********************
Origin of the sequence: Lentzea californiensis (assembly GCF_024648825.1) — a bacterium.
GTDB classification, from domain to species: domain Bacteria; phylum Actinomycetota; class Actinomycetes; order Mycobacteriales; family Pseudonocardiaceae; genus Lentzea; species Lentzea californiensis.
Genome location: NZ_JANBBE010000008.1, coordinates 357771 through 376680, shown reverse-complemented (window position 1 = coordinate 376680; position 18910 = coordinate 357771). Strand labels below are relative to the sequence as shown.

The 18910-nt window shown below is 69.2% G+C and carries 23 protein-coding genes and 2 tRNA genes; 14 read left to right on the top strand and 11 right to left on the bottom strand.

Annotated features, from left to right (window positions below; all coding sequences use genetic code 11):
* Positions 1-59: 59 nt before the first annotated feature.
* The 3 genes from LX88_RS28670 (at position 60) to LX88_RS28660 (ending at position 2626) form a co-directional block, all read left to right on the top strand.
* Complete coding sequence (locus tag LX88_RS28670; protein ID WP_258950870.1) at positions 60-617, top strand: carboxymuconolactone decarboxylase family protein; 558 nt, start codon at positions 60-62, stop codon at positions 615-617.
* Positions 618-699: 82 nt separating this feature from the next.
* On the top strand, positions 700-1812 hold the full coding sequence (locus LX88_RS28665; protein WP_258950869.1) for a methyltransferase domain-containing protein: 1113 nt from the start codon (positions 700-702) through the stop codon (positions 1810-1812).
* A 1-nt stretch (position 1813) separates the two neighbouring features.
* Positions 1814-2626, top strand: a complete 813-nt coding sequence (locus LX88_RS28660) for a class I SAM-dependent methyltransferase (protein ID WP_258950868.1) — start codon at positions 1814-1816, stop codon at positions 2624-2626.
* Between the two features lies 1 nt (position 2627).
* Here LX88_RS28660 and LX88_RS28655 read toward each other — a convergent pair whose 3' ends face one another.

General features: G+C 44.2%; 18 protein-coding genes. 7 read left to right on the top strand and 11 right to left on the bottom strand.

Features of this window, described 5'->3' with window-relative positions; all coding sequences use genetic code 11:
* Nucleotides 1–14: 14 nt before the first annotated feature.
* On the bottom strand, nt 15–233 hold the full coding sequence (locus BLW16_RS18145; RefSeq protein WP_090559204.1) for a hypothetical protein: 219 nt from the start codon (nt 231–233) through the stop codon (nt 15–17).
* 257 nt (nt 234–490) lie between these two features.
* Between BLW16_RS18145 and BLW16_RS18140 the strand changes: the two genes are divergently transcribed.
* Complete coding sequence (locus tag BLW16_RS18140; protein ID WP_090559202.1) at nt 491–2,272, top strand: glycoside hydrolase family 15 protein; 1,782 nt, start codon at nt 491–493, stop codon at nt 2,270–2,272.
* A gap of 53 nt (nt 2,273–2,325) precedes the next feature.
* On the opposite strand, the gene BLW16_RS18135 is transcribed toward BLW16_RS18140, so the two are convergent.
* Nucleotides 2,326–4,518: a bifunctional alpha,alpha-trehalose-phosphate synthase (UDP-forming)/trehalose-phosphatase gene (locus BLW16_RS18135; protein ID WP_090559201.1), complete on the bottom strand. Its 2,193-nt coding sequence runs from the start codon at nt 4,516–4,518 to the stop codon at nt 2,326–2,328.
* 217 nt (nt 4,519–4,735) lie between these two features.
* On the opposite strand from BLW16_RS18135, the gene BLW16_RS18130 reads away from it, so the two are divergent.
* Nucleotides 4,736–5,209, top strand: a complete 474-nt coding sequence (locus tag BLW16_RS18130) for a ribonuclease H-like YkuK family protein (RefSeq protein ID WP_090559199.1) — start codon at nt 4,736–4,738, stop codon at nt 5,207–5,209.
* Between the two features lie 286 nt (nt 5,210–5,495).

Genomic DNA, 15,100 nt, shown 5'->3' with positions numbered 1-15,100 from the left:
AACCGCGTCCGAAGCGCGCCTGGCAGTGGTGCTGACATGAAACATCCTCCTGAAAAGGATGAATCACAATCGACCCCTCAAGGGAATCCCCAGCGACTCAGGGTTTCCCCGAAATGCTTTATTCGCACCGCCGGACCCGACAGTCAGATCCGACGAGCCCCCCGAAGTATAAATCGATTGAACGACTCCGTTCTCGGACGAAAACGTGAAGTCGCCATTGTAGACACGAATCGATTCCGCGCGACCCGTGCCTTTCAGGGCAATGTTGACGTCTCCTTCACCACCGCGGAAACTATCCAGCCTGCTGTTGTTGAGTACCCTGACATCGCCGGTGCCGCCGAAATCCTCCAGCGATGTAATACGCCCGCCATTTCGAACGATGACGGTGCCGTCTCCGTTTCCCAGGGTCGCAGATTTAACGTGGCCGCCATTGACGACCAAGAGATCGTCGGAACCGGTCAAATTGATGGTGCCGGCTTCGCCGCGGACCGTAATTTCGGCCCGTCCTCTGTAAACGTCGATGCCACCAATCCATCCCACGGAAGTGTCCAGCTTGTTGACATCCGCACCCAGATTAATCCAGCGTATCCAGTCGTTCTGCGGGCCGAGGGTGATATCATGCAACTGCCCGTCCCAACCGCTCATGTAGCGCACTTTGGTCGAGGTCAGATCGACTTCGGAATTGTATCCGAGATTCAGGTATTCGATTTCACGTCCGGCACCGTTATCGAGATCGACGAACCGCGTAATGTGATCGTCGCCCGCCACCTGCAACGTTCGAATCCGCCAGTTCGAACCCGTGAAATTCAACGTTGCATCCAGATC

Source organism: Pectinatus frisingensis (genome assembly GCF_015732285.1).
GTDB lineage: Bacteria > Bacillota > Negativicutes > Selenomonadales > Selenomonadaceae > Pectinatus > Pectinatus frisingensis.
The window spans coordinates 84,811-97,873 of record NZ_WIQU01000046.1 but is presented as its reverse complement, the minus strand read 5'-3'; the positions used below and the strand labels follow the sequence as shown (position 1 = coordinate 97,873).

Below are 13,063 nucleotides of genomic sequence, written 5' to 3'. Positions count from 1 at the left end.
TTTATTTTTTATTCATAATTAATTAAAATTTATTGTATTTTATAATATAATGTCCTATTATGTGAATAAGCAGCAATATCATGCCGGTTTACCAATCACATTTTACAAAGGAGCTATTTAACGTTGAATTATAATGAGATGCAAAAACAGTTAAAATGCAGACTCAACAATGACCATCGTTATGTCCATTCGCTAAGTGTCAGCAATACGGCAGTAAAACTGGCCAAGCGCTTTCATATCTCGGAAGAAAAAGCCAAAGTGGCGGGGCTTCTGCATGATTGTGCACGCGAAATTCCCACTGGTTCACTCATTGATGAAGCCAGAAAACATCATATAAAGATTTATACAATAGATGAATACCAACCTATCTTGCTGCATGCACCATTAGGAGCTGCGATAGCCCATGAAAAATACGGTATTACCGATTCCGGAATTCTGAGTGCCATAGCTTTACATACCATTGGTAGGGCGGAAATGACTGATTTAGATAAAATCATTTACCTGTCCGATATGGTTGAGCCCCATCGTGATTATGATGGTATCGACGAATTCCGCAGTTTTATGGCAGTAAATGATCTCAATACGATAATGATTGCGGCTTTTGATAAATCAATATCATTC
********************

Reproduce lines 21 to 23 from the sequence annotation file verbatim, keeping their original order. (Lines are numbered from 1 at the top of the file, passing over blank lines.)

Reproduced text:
* Complete coding sequence (locus tag BLW16_RS18140; protein ID WP_090559202.1) at nt 491–2,272, top strand: glycoside hydrolase family 15 protein; 1,782 nt, start codon at nt 491–493, stop codon at nt 2,270–2,272.
* A gap of 53 nt (nt 2,273–2,325) precedes the next feature.
* On the opposite strand, the gene BLW16_RS18135 is transcribed toward BLW16_RS18140, so the two are convergent.